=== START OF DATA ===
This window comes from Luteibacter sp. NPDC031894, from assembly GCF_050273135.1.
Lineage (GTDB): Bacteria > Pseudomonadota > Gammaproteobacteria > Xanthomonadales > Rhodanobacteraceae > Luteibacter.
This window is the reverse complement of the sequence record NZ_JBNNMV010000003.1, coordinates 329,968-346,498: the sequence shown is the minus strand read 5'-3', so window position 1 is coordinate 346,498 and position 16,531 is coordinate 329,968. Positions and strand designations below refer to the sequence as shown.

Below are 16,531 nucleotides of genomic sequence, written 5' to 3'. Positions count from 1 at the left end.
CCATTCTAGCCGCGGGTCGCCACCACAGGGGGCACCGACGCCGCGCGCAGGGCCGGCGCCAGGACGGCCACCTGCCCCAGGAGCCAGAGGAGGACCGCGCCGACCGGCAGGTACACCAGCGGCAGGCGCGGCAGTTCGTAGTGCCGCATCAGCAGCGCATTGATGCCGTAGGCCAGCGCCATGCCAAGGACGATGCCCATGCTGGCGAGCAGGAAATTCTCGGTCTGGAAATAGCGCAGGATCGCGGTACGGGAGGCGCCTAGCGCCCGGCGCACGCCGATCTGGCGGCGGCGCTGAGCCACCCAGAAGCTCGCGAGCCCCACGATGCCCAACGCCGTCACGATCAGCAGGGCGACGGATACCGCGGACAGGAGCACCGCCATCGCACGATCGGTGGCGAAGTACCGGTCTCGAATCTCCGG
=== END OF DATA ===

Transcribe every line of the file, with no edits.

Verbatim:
This window comes from Luteibacter sp. NPDC031894, from assembly GCF_050273135.1.
Lineage (GTDB): Bacteria > Pseudomonadota > Gammaproteobacteria > Xanthomonadales > Rhodanobacteraceae > Luteibacter.
This window is the reverse complement of the sequence record NZ_JBNNMV010000003.1, coordinates 329,968-346,498: the sequence shown is the minus strand read 5'-3', so window position 1 is coordinate 346,498 and position 16,531 is coordinate 329,968. Positions and strand designations below refer to the sequence as shown.

Below are 16,531 nucleotides of genomic sequence, written 5' to 3'. Positions count from 1 at the left end.
CCATTCTAGCCGCGGGTCGCCACCACAGGGGGCACCGACGCCGCGCGCAGGGCCGGCGCCAGGACGGCCACCTGCCCCAGGAGCCAGAGGAGGACCGCGCCGACCGGCAGGTACACCAGCGGCAGGCGCGGCAGTTCGTAGTGCCGCATCAGCAGCGCATTGATGCCGTAGGCCAGCGCCATGCCAAGGACGATGCCCATGCTGGCGAGCAGGAAATTCTCGGTCTGGAAATAGCGCAGGATCGCGGTACGGGAGGCGCCTAGCGCCCGGCGCACGCCGATCTGGCGGCGGCGCTGAGCCACCCAGAAGCTCGCGAGCCCCACGATGCCCAACGCCGTCACGATCAGCAGGGCGACGGATACCGCGGACAGGAGCACCGCCATCGCACGATCGGTGGCGAAGTACCGGTCTCGAATCTCCGG